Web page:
wherein the second HVAC device is configured to restore the operating control data with to a default value and convey the default value to the subnet controller when both the operating control data and the subset of the back-up information are corrupted.
20. The subnet controller of claim 19, wherein the subnet controller is configured to selectively operate as one of an active subnet controller and an inactive subnet controller.
Description
CROSS-REFERENCE TO RELATED APPLICATIONS

This application claims the benefit of U.S. Provisional Application Ser. No. 61/167,135, filed by Grohman, et al., on Apr. 6, 2009, entitled “Comprehensive HVAC Control System” and U.S. Provisional Application Ser. No. 61/852,676, filed by Grohman, et al., on Apr. 7, 2009, and is also a continuation-in-part application of application Ser. No. 12/258,659, filed by Grohman on Oct. 27, 2008 now abandoned, entitled “Apparatus and Method for Controlling an Environmental Conditioning Unit,” all of which are commonly assigned with this application and incorporated herein by reference. This application is also related to the following U.S. patent applications, which are filed on even date herewith, commonly assigned with this application and incorporated herein by reference:

Ser. No. Inventors Title
12/603,464 Grohman, “Alarm and Diagnostics System and Method
et al. for a Distributed-Architecture Heating,
Ventilation and Air Conditioning
Network”
12/603,534 Wallaert, “Flush Wall Mount Controller and In-Set
et al. Mounting Plate for a Heating,
Ventilation and Air Conditioning System”
12/603,449 Thorson, “System and Method of Use for a User
et al. Interface Dashboard of a Heating,
Ventilation and Air Conditioning
Network”
12/603,382 Grohman “Device Abstraction System and Method
for a Distributed-Architecture Heating,
Ventilation and Air Conditioning
Network”
12/603,526 Grohman, “Communication Protocol System and
et al. Method for a Distributed-Architecture
Heating, Ventilation and Air
Conditioning Network”
12/603,527 Hadzidedic “Memory Recovery Scheme and Data
Structure in a Heating, Ventilation and
Air Conditioning Network”
12/603,490 Grohman “System Recovery in a Heating,
Ventilation and Air Conditioning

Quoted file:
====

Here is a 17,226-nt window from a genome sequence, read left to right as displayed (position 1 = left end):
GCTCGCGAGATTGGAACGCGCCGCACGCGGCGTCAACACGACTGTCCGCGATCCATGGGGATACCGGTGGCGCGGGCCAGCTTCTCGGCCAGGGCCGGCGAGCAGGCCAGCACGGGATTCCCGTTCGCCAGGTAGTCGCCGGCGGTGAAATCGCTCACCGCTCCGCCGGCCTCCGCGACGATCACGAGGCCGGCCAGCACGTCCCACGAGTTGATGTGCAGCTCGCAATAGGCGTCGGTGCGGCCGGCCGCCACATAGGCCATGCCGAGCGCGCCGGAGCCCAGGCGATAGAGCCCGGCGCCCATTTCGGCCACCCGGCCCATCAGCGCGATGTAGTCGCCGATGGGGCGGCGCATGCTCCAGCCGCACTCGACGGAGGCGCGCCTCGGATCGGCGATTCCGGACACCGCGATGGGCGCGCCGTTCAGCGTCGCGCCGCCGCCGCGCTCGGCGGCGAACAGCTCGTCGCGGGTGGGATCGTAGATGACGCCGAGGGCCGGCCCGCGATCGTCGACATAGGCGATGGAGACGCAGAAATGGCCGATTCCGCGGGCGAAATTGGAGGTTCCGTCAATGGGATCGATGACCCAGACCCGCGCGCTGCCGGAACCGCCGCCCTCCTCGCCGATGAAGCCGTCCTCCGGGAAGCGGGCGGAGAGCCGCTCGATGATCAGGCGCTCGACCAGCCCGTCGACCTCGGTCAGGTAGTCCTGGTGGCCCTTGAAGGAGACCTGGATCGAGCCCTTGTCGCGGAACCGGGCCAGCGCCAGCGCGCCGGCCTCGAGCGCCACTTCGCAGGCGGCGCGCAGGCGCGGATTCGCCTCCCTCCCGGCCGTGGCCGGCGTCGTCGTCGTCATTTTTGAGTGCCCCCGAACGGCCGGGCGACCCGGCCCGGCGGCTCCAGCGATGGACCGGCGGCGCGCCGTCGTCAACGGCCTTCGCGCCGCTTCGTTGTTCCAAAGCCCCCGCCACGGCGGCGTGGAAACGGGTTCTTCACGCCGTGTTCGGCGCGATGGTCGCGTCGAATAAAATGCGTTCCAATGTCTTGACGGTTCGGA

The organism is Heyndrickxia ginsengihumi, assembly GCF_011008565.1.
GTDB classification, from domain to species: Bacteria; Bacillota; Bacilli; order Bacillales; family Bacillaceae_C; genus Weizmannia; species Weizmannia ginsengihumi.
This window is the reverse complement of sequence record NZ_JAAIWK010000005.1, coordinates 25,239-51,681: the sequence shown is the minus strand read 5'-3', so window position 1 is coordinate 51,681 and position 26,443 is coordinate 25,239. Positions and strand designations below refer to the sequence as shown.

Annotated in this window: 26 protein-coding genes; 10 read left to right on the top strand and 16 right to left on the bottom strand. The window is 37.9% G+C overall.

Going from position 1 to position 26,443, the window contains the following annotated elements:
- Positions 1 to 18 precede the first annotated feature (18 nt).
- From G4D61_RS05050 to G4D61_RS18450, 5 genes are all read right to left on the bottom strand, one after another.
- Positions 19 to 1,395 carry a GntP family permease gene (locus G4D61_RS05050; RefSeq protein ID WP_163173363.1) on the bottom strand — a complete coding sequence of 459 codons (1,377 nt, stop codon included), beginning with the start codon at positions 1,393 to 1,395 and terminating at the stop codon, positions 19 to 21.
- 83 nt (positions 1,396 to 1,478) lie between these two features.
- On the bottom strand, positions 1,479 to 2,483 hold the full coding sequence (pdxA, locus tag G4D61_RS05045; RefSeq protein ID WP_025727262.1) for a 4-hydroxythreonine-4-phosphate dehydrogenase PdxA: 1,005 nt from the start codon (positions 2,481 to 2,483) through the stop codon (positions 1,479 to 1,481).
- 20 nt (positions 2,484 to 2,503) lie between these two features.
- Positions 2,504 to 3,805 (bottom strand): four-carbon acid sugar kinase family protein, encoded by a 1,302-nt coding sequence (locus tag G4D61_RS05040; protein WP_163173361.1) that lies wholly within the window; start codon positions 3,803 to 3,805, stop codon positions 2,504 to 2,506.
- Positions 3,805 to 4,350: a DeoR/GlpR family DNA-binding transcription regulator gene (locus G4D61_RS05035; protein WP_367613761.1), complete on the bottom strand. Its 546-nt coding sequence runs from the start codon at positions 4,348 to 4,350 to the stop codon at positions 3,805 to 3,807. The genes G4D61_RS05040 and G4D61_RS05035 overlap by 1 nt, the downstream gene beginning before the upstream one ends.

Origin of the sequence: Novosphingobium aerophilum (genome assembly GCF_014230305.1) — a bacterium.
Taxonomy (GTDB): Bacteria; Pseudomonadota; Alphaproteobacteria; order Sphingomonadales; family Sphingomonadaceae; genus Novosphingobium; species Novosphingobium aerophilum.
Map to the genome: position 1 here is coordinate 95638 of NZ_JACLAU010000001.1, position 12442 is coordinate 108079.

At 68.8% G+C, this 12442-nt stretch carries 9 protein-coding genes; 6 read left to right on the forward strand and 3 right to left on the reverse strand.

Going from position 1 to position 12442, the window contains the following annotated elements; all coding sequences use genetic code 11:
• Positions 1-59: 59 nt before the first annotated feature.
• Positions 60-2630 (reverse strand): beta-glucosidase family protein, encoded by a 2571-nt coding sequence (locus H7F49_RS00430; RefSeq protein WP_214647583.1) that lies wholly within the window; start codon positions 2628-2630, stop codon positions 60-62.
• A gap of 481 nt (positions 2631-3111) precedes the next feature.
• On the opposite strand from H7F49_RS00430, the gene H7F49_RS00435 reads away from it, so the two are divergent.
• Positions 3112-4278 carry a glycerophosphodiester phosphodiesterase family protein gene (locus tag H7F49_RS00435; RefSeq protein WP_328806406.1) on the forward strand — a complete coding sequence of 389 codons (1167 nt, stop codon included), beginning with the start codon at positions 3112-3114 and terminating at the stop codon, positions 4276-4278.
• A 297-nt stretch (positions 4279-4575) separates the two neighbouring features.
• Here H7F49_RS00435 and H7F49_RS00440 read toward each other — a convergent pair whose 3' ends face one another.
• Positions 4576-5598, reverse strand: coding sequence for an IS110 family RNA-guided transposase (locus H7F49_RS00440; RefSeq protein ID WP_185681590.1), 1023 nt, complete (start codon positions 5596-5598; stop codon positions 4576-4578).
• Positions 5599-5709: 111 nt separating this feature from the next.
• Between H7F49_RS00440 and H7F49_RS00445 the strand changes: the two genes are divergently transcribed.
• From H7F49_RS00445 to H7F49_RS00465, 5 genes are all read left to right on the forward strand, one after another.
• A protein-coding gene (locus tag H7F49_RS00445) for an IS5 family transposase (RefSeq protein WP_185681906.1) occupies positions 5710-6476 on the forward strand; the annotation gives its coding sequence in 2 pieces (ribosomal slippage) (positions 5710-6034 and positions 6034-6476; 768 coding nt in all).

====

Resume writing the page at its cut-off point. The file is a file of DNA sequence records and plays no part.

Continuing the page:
Network”
12/603,473 Grohman, “System and Method for Zoning a
et al. Distributed-Architecture Heating,
Ventilation and Air Conditioning
Network”
12/603,525 Grohman, “Method of Controlling Equipment in a
et al. Heating, Ventilation and Air
Conditioning Network”
12/603,431 Mirza, et “General Control Techniques in a
al. Heating, Ventilation and Air
Conditioning Network”

TECHNICAL FIELD

This application is directed, in general, to distributed-architecture heating, ventilation and air conditioning (HVAC) systems, more specifically, to a memory scheme, data recovery, and programming in an HVAC network.

BACKGROUND

Climate control systems, also referred to as HVAC systems (the two terms will be used herein interchangeably), are employed to regulate the temperature, humidity and air quality of premises, such as a residence, office, store, warehouse, vehicle, trailer, or commercial or entertainment venue. The most basic climate control systems either move air (typically by means of an air handler or, or more colloquially, a fan or blower), heat air (typically by means of a furnace) or cool air (typically by means of a compressor-driven refrigerant loop). A thermostat is typically included in the climate control systems to provide some level of automatic temperature control. In its simplest form, a thermostat turns the climate control system on or off as a function of a detected temperature. In a more complex form, a thermostat may take other factors, such as humidity or time, into consideration. Still, however, the operation of a thermostat remains turning the climate control system on or off in an attempt to maintain the temperature of the premises as close as possible to a desired setpoint temperature. Climate control systems as described above have been in wide use since the middle of the twentieth century.

SUMMARY

One aspect provides a system for backing up operating control data about a device connected to a controller in a network. In an embodiment, the network comprises a storage system for the data about the device in the controller, a first subsystem for determining that the data should be transferred to the device; and a second subsystem for transferring the data to the device for use.

Another aspect provides a method for backing up operating control data for a device connected to a controller in a network. In an embodiment, the method comprises the steps of: transferring the data from the device to the controller, storing the data in the controller, determining that the data should be transferred back to the device for use, and transferring the data from the controller to the device for use.

Yet another aspect provides a subnet controller. In an embodiment, the subnet controller is configured to store back-up information for a device of subnet of an HVAC system. The system comprises a device memory storage configured to store said back-up information for the device coupled to the subnet of said HVAC system. The system further comprises a memory selector configured to: a) select at least a subset of said back-up information, and b) convey said at least of subset of back-up information to the at least one HVAC device.

BRIEF DESCRIPTION

Reference is now made to the following descriptions taken in conjunction with the accompanying drawings, in which:

FIG. 1 is a high-level block diagram of an HVAC system within which a device abstraction system and method may be contained or carried out;